Lamenting how Nancy Pelosi's archbishop has "slap[ped] her down," in an online statement addressing the House Speaker's excuse-making for her pro-abortion record, Newsweek's Eleanor Clift used a January 15 Gaggle blog post to praise Pelosi, no stranger to pastoral rebuke, as both a good pro-choice Democrat and a good Catholic:
It's anybody's guess whether in the new world of Internet media the archbishop's online commentary rebuking Pelosi falls under his pastoral duties, or public advocacy. Either way, Pelosi remains unshaken in her views, and in her Catholic faith.
For the benefit of her readers, Clift quoted on piece of Archbishop George Neiderauer's rebuke:
"Free will cannot be cited as justification for society to allow moral choices that strike at the most fundamental rights of others. Such a choice is abortion, which constitutes the taking of innocent human life, and cannot be justified by any Catholic notion of freedom."
Yet Clift left out another key excerpt from Neiderauer's "archbishop's journal" column (emphasis mine):
It is entirely incompatible with Catholic teaching to conclude that our freedom of will justifies choices that are radically contrary to the Gospel—racism, infidelity, abortion, theft. Freedom of will is the capacity to act with moral responsibility; it is not the ability to determine arbitrarily what constitutes moral right.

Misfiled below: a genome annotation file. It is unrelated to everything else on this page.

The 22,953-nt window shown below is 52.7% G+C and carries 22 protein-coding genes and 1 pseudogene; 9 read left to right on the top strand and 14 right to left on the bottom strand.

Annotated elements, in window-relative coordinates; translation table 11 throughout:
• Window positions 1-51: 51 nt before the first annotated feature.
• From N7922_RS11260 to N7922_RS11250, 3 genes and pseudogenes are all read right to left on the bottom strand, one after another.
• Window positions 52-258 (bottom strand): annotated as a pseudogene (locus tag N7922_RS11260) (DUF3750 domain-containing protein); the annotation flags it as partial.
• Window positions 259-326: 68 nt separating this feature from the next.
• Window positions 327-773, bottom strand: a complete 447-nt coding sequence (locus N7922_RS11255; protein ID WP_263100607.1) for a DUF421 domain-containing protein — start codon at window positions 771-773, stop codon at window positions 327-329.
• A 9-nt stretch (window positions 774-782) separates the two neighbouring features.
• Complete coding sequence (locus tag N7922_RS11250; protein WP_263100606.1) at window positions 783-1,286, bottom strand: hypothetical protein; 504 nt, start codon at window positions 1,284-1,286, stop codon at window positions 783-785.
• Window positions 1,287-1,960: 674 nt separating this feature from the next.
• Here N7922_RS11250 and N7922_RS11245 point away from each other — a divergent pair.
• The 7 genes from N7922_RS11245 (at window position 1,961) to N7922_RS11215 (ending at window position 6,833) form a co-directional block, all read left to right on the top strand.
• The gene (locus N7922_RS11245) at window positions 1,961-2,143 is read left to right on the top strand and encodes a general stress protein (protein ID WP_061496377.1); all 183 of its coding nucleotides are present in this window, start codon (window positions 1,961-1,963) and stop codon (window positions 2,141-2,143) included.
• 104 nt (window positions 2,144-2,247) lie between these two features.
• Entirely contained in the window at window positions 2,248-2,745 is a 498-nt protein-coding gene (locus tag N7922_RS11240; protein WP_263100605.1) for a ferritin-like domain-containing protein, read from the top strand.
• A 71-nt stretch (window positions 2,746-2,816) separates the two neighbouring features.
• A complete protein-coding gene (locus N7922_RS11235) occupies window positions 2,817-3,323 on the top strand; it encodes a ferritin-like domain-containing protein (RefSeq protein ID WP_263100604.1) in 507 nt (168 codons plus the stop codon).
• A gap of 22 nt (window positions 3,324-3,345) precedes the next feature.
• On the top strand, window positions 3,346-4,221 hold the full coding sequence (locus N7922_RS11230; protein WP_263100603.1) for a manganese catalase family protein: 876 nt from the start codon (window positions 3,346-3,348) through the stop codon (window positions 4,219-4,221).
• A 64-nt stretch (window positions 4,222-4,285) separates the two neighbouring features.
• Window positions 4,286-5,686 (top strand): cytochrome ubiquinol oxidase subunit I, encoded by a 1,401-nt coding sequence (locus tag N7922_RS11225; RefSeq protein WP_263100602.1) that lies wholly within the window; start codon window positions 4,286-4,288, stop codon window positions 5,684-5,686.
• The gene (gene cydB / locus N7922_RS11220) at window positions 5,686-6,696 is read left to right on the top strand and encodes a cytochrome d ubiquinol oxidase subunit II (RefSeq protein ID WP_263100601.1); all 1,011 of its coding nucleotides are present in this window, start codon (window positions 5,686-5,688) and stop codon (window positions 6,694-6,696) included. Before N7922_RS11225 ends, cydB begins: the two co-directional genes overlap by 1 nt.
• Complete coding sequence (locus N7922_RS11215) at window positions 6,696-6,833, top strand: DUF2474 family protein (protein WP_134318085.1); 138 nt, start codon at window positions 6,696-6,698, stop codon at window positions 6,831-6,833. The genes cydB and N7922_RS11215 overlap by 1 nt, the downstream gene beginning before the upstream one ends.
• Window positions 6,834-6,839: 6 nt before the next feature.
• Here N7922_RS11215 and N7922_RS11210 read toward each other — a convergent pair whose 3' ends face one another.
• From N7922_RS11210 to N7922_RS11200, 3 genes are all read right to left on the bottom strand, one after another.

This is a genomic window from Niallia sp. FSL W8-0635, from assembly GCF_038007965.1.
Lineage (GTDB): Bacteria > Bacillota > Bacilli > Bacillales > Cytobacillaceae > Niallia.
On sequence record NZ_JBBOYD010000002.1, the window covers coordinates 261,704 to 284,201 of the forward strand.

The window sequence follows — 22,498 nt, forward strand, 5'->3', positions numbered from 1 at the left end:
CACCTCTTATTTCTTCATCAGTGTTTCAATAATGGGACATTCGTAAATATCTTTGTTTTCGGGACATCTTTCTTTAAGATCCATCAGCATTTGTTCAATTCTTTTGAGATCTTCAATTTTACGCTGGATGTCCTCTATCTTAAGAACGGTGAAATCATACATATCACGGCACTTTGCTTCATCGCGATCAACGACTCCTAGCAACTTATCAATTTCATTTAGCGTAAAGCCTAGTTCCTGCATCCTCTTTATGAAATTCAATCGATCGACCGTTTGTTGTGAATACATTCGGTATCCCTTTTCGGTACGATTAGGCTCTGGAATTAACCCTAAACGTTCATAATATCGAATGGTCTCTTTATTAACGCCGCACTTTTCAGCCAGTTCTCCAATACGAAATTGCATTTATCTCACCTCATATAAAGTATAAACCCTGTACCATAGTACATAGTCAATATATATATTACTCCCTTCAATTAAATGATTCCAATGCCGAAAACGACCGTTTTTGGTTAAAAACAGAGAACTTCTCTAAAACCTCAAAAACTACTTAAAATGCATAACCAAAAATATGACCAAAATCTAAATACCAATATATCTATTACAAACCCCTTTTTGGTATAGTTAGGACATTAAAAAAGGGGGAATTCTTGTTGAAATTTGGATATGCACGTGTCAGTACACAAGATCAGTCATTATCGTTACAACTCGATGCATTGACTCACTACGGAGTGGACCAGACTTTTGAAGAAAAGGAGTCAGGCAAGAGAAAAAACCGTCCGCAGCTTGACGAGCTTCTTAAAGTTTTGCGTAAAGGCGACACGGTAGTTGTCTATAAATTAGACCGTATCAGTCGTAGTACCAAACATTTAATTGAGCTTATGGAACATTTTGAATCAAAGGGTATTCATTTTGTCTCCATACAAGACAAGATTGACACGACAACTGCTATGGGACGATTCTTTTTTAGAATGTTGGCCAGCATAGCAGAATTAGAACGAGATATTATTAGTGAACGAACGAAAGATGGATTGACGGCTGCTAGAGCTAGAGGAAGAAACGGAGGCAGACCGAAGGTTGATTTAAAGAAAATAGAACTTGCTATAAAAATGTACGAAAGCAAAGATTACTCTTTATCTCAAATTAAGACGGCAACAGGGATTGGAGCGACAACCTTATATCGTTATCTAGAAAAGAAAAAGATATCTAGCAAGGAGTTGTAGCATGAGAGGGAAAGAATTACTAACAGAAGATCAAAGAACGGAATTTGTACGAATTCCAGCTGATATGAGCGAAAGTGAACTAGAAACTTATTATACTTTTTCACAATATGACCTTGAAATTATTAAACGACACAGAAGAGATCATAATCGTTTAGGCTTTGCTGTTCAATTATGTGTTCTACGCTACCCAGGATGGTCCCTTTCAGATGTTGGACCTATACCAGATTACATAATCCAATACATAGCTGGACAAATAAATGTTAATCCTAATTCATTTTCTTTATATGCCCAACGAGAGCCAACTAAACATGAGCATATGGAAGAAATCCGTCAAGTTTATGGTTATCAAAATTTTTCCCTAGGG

The archbishop's point is precisely that Speaker Pelosi cannot distort the doctrine of freedom of the will to claim that Catholicism allows individuals to "determine arbitrarily what consistutes moral right," in this case abortion.
Rather than issuing a disjointed collection of moral edicts, the Church preaches a morality ground in the Gospel of Jesus Christ, and condemns many freely chosen actions undertaken that "are radically contrary" to the same, not just abortion.
Pelosi may be unshaken from her commitment to abortion on demand, but she is, at best, on considerably shaky ground when it comes to being considered a faithful Catholic.